As a puppy bounded into the office, their owner several yards away.

The pup walked up to another dog then began to play.

The other dog was scared and growled as the pup would flip and skip.

And like many other scared animals, the dog gave the pup a nip.  

Before I finish this story, it’s an important thing to factor,

That this pup was at the end of what I’d call a “Super-Retractor.”

Five minutes later, when the owner walked right through the door.

She was concerned and worried when her pup began to roar.

“Oh no!” She said, “This vicious dog has hurt my poor Lucky!”

“Mrs. Moore,” I calmly said, “It is quite plain to see,

Your pup got bitten because you could not keep him at bay.

For you cannot control your pup from twenty feet away.”

The pup quickly ran towards me and to my legs went round and round,

The leash pulled tight, and like a lasso pulled me to the ground.

For on the endless leash the pup continued to prance,

And in a huff, I bounced back up and dusted off my pants.

“Mrs. Moore, if you could please keep Lucky in your sights.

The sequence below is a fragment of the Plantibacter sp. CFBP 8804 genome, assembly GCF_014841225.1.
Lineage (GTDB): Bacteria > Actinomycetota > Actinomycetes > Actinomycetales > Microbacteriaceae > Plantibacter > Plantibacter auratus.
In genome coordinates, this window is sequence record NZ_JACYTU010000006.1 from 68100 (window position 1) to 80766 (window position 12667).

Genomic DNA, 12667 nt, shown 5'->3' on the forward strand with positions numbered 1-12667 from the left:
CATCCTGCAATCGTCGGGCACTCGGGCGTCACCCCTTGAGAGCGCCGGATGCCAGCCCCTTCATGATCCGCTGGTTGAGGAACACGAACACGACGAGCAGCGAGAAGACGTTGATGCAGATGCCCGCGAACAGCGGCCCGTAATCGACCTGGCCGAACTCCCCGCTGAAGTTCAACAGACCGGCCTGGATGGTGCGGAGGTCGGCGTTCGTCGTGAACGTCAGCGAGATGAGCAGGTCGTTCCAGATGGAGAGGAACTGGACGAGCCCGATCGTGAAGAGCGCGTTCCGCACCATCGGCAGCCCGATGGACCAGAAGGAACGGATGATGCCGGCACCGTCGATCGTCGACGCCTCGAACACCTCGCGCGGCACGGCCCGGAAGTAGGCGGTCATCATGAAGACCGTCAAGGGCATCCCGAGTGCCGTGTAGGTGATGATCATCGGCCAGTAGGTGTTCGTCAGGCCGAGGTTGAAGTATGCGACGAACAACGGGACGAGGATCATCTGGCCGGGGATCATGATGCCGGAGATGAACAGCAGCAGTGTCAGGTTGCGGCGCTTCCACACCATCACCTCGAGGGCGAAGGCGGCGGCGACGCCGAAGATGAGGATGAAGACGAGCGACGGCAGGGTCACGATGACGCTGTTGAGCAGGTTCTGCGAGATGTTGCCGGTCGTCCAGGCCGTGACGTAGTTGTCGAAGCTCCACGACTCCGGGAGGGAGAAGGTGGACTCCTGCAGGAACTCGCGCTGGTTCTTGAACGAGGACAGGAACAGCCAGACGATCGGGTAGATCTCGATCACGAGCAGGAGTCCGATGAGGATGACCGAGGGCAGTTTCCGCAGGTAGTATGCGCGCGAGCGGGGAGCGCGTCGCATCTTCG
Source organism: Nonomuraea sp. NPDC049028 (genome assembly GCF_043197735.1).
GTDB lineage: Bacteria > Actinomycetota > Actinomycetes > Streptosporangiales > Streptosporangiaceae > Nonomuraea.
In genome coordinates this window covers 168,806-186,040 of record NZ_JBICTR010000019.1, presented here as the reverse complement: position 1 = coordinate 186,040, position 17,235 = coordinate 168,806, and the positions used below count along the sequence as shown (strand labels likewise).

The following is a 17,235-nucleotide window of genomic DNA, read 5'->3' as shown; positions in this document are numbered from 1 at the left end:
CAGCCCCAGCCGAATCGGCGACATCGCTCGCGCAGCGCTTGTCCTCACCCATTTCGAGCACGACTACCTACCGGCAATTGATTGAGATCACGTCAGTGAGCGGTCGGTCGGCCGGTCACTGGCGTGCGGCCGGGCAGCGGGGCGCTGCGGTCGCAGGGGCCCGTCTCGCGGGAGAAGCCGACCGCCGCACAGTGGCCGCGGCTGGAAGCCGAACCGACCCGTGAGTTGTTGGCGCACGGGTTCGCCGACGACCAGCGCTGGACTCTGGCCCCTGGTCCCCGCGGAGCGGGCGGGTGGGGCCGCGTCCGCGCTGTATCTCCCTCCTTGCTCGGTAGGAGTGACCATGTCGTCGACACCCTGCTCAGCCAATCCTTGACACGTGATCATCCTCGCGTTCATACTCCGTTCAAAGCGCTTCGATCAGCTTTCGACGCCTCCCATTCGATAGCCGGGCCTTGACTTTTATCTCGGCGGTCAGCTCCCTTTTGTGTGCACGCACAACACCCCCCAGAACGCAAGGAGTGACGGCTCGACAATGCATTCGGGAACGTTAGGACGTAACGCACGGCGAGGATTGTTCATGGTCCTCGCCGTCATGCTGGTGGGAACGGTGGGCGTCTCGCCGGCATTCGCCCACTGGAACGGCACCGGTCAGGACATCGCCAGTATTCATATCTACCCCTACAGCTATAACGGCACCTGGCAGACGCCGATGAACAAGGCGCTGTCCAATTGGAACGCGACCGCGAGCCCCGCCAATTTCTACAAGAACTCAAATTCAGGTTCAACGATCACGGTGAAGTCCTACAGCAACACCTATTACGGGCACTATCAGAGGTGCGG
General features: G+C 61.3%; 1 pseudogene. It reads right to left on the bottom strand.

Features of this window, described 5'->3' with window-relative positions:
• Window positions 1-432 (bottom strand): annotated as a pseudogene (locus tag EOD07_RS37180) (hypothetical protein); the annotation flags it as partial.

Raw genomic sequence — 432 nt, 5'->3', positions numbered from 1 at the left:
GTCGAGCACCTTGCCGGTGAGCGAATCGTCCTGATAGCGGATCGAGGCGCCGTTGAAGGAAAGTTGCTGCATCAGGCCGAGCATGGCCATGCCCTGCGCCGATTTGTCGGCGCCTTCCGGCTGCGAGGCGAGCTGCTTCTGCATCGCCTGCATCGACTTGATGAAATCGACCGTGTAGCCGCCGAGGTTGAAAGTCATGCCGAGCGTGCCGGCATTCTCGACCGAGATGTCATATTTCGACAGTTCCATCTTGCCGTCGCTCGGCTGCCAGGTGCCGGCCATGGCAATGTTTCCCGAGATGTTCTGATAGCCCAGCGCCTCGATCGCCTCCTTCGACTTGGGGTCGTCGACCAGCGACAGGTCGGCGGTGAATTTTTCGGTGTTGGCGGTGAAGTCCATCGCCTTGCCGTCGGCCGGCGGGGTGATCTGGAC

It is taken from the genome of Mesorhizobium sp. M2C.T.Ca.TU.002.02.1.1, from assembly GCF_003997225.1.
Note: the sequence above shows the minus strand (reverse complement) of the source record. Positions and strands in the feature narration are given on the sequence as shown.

As you can see, this leash can lead to injuries and fights.

 I hate to say it, but Lucky may soon run out of luck.

If you still keep him on a leash where he can run amok.”

It’s safe to say that whether your pup is big or small,

That a retractable leash is, in fact, not a leash at all.

So do us vets a favor, even though it may seem brash.

Take that retractable leash of yours and throw it in the trash.

The views and opinions expressed in this article are those of the author and do not necessarily reflect the position of the editorial team.

Dr. Jessica Stroupe (The Pet Poet)


Dr. Jessica Stroupe (The Pet Poet) is a practice owner and mixed animal veterinarian in rural Missouri. She is a wife and mother of two boys. A 2012 graduate of the University of Missouri CVM, she has a passion for promoting healthy work environments and encouraging younger practitioners to pursue practice ownership. She also enjoys using humor and creativity to point out the absurdities and situations that many practitioners face daily, and her hope is to bring smiles and laughter to her veterinary colleagues. When she’s not working or managing her veterinary practice, she enjoys spending time with her family, running and lifting weights.  

To view more poetry, visit her on Facebook.